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You asked, we answer!
Many of you responded to our call this week for questions about the midterms, 2020 and anything else on your mind. We picked a few to answer in today’s edition — and called in some friends to help.
First, Tom Nicolson wondered:
Will anyone challenge President Trump?
Tom, there’s certainly a desire in some quarters of the Republican Party to find a primary challenger to President Trump. Last month, there were reports that the conservative commentator Bill Kristol was creating a “political war machine” to take on the president, an effort that included recruiting a candidate. One of his top picks? Nikki Haley. But she made very clear in her resignation this week that she would not be running in 2020.
Some strategists took that as a confirmation of something they had already suspected: There’s little room to challenge Mr. Trump. Despite middling approval ratings, he’s kept a tight hold on his base — one that has only grown stronger since the confirmation of Justice Brett Kavanaugh.
Of course, politics are unpredictable, particularly in this administration. But right now, it’s hard to see an electoral path for a credible Republican challenge.
John Begley posed this question on one of the biggest races of the year:
What is the likelihood that Beto will beat Cruz? Can he get out the Hispanic, minority and youth vote?
To answer this one, we called in our resident Texas Senate expert, national politics reporter Matt Flegenheimer. He said:
Beto O’Rourke started the race as a clear underdog, and he remains a clear underdog. But he’s done two things that few saw coming when the campaign began: draw enormous crowds and raise insane amounts of money. The trouble is, politicians have yet to discover a foolproof way to convert crowds and money into victory.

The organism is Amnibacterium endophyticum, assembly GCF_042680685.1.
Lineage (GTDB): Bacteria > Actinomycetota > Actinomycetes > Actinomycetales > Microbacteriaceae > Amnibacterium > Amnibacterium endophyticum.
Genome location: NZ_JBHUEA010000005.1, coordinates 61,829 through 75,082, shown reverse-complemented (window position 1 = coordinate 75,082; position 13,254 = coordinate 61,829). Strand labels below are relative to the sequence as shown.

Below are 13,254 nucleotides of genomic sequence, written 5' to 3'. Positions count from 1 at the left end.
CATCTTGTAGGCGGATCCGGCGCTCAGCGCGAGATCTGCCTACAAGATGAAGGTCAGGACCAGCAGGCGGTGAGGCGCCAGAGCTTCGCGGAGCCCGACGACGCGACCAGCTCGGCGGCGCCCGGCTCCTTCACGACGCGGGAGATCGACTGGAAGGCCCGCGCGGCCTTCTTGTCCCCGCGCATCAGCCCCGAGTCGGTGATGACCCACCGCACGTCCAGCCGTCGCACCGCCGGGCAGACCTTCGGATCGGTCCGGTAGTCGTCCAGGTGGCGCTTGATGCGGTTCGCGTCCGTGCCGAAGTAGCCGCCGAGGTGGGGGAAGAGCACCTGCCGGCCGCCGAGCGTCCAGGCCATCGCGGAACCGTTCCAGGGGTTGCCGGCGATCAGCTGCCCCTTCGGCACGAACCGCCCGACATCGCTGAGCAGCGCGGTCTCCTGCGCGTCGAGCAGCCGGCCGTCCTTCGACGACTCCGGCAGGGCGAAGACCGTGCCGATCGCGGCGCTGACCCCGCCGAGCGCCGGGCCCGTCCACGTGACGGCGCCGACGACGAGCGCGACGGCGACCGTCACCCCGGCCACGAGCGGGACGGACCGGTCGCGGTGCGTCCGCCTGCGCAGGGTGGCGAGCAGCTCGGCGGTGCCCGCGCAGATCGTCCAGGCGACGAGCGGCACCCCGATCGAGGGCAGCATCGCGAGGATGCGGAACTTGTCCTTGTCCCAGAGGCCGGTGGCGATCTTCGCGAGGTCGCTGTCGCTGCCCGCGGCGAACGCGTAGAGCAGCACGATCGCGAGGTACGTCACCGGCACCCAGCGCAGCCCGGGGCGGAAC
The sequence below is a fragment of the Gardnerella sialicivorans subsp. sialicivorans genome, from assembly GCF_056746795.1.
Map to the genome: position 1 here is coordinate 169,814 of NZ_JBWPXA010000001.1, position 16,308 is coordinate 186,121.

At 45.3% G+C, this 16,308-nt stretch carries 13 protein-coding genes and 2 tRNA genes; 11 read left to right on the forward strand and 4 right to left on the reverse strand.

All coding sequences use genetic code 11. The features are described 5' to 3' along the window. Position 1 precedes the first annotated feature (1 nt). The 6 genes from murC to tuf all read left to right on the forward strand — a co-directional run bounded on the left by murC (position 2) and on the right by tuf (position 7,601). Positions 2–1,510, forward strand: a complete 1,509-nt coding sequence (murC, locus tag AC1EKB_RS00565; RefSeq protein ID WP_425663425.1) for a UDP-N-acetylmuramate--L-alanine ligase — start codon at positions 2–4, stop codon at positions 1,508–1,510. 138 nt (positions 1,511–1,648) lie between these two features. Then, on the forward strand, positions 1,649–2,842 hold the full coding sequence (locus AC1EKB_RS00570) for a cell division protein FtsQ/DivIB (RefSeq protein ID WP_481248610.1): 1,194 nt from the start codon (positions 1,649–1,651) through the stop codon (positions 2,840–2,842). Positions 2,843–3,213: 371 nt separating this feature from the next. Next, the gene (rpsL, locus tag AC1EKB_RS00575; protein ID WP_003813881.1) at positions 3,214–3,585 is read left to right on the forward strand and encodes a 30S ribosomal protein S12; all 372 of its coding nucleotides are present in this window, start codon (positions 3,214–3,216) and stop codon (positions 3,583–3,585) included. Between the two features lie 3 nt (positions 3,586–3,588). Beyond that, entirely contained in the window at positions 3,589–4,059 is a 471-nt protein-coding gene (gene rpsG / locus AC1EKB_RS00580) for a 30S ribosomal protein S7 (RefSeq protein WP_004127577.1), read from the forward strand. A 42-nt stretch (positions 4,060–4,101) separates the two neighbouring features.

And while his appeal with many young and nonwhite voters is clearly strong, it might not be enough. Take Hispanic voters. In our recent Times/Siena College poll, which showed Senator Ted Cruz up by eight points overall, Mr. O’Rourke led 56 percent to 37 percent with Hispanics. A solid lead, yes, but he will probably need a bigger margin — and spectacular turnout — from such voters to have a chance.
Craig Scherfenberg asked:
Who are the writers behind Trump’s speeches? And what do they know about the historical context in which they are operating?
We threw Craig’s question to Julie Hirschfeld Davis, our intrepid White House correspondent. She told us:
The backbone of President Trump’s speeches comes from Stephen Miller, his senior adviser in the White House. Mr. Miller used to be the one who would come out at Trump campaign rallies to warm up the crowd with a red-meat introduction. He liked to pair apocalyptic language about the state of the country with over-the-top praise of Mr. Trump, leaving the audience practically baying for the candidate.
As the midterm campaign has heated up and Mr. Trump’s own re-election apparatus has taken shape, Brad Parscale, the 2020 campaign manager, has become more involved in the president’s remarks.
Do they ponder the historical context of the words they’re giving Mr. Trump to say, or the impact on the country? I would be guessing. But there is no question that Mr. Miller — like his boss — likes the kind of divisive rhetoric that outrages progressives and thrills the base.
And finally, Wendy Rosen sent us this, which is not really a question, but we wanted to address it anyhow:
Please stop using “primary” as a verb. The world is falling apart but must our language sink to such low levels?
Wendy, it can be a verb! (Editor…